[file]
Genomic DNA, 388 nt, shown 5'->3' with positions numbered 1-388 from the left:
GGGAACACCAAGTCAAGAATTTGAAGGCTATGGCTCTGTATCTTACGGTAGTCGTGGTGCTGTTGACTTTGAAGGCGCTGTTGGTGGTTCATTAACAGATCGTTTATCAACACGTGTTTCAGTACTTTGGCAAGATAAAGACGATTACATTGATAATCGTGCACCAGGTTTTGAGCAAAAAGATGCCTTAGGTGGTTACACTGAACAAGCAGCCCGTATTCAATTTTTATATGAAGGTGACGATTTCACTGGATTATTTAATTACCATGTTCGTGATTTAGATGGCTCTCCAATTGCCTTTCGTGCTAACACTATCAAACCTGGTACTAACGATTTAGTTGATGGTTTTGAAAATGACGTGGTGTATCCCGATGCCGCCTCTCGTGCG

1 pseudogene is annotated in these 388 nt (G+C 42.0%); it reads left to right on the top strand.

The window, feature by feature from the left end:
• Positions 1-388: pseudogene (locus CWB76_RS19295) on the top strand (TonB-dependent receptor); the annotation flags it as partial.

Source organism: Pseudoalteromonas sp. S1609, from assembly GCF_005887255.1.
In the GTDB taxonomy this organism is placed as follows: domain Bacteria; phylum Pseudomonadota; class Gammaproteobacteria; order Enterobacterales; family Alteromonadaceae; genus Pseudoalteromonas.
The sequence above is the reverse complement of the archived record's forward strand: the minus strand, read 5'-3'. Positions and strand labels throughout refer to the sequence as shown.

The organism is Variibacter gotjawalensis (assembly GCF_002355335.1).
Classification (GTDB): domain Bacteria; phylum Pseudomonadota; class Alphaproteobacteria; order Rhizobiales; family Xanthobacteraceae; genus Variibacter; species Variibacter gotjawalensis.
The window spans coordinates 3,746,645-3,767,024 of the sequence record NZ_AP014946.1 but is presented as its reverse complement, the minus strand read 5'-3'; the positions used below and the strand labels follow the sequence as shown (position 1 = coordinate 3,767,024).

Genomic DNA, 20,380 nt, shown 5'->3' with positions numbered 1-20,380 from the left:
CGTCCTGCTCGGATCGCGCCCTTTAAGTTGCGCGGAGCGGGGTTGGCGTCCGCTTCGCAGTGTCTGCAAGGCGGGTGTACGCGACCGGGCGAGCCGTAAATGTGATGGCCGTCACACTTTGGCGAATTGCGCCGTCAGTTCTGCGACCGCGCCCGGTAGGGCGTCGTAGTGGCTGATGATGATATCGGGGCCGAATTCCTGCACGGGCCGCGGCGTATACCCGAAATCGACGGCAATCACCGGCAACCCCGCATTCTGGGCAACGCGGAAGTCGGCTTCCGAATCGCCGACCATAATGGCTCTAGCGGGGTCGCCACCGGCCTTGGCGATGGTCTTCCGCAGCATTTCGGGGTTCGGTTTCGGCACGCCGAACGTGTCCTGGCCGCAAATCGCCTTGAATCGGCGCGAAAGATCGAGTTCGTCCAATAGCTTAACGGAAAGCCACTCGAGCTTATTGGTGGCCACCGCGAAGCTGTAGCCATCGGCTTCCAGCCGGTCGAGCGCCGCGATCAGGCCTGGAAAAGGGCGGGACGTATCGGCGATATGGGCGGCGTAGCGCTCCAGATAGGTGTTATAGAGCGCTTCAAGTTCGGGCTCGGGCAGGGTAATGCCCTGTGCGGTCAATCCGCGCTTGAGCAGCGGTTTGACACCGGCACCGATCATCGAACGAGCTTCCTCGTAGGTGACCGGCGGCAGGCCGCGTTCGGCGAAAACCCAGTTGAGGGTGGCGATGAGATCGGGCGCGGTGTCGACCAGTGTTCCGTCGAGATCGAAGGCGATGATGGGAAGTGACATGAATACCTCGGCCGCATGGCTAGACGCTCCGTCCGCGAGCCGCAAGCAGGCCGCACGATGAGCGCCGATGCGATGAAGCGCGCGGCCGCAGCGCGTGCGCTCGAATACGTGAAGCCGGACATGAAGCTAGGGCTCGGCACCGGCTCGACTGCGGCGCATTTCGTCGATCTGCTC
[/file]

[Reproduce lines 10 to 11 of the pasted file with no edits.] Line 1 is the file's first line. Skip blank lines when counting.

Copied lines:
Classification (GTDB): domain Bacteria; phylum Pseudomonadota; class Alphaproteobacteria; order Rhizobiales; family Xanthobacteraceae; genus Variibacter; species Variibacter gotjawalensis.
The window spans coordinates 3,746,645-3,767,024 of the sequence record NZ_AP014946.1 but is presented as its reverse complement, the minus strand read 5'-3'; the positions used below and the strand labels follow the sequence as shown (position 1 = coordinate 3,767,024).